In the subanalysis of biochemical parameters, there were no significant differences in any of the parameters, excluding those of hepatic function, between the 2 groups. The postoperative increase in ALT and lactate levels and decrease in the ChE level in the EN +PN group could not be clarified. However, we considered that these changes were caused by TPN, since it has been reported that patients receiving TPN usually show mild-to-moderate elevations in transaminase and alkaline phosphatase levels and hepatic steatosis or portal triaditis on biopsy; the steatosis is reversible, if TPN is administered for a short period [13, 14].
Clinically, our most suggestive finding was that more patients of the EN group dropped out of enteral feeding, mainly due to diarrhea and abdominal distention. The patients of the EN + PN group received parenteral nutrition for a longer duraton than the EN group (7.7 ± 1.1 days vs. 12.0 ± 1.5 days, p = 0.0418); however, it was also demonstrated that there was no significant difference in the occurrence of catheter-associated infections (3/8 in the EN group vs. 2/9 in the EN + PN group, p = 0.4902) under conditions where the central venous route was removed as early as possible.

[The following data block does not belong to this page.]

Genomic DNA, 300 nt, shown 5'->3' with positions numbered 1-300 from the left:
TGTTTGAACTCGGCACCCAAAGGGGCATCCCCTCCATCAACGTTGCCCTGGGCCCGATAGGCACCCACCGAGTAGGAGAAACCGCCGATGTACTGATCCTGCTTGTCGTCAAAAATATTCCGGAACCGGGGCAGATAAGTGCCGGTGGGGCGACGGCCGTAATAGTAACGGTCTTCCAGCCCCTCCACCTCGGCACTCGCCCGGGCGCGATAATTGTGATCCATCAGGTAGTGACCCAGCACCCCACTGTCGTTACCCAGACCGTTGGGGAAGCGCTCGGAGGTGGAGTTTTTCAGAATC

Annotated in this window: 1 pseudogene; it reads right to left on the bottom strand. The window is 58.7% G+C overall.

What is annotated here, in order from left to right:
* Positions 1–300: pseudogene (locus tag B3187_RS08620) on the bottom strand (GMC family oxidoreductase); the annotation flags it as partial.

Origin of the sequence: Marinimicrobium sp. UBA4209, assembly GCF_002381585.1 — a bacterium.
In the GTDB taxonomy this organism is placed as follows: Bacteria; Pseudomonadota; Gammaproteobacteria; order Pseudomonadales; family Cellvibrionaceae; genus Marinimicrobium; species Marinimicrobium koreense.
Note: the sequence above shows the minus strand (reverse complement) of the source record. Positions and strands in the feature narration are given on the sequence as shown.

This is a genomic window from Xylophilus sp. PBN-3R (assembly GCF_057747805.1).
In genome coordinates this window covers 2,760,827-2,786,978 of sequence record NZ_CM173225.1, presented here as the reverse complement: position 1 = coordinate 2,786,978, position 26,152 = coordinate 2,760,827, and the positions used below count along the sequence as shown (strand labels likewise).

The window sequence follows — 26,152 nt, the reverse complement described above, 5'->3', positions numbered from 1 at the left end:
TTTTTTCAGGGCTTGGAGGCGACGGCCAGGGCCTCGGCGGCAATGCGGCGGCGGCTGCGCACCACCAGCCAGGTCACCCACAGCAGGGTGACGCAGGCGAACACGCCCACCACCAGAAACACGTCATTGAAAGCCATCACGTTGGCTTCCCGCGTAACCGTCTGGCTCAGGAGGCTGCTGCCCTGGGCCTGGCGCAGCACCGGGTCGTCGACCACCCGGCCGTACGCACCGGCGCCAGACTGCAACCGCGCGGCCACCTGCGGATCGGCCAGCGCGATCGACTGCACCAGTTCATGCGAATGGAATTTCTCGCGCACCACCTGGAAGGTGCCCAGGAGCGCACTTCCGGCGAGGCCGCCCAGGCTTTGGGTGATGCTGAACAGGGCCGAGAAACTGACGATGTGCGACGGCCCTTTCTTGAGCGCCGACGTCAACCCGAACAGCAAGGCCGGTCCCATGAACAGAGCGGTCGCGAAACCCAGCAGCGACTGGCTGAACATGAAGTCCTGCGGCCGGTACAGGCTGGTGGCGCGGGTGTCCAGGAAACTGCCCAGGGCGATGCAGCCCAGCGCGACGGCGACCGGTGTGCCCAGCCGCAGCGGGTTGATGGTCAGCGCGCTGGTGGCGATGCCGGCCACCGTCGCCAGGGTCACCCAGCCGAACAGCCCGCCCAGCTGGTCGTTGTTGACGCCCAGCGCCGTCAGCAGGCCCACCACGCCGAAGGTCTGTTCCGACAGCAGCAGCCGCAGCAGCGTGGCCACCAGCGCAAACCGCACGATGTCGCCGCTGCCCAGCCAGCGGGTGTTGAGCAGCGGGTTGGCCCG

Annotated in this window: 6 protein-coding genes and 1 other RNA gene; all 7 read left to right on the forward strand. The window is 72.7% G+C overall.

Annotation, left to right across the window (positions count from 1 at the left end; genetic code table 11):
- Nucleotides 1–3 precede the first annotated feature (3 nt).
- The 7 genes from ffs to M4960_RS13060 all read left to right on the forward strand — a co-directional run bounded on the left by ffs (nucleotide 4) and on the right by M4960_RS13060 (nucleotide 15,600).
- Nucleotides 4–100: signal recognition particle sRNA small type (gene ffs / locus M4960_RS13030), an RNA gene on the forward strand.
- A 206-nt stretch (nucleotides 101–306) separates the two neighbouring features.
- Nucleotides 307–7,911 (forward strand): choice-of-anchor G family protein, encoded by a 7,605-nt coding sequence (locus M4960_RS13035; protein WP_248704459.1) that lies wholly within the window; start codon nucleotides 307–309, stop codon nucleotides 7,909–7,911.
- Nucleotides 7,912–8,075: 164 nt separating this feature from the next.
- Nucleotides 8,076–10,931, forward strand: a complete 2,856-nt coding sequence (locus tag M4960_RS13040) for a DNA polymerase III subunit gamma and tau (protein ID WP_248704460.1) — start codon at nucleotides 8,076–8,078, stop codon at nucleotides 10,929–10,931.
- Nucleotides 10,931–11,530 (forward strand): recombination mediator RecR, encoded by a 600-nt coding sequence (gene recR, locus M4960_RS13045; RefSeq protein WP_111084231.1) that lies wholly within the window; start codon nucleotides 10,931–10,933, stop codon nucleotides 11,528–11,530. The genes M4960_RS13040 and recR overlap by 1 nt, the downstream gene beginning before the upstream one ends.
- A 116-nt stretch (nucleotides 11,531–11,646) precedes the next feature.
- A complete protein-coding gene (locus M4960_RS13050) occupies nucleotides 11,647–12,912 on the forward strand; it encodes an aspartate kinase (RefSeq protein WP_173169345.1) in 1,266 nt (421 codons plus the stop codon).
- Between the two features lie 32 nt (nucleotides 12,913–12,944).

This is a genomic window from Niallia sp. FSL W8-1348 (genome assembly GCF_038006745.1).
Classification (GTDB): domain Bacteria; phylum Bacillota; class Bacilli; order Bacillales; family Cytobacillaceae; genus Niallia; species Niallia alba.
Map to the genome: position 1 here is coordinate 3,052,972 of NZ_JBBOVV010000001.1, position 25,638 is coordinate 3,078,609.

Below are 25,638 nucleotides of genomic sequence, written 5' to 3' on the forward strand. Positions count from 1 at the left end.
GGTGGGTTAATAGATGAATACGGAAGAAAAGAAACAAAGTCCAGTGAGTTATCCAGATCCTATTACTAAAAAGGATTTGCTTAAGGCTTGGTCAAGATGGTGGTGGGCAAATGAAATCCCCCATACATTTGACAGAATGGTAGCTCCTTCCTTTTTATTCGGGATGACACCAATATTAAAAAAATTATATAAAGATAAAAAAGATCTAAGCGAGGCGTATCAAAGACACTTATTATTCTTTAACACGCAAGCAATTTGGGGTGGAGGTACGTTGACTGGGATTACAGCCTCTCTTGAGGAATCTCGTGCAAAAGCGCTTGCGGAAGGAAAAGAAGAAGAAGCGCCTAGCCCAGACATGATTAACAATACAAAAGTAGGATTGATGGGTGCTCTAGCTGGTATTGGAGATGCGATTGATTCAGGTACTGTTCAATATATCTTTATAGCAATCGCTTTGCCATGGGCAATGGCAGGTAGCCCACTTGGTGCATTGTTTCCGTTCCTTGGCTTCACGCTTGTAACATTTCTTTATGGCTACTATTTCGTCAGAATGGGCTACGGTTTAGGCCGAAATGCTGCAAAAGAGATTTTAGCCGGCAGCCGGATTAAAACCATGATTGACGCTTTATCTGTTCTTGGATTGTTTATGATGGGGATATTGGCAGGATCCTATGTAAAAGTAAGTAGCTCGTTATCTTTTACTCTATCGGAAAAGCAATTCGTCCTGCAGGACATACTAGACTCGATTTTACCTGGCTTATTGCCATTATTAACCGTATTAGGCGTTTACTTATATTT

We suggest that enteral feeding combined with parenteral nutrition may be as safe as total enteral nutrition, which has been reported as the standard method, for ensuring proper completion of postoperative nutrition. Moreover, EN + PN can be a more suitable mode of postoperative nutrition for the patients who have undergone PD. We discontinued our study because many patients in the EN group had to discontinue enteral feeding. However, because of the small number of patients in this study, further studies are required for complete elucidation of these findings.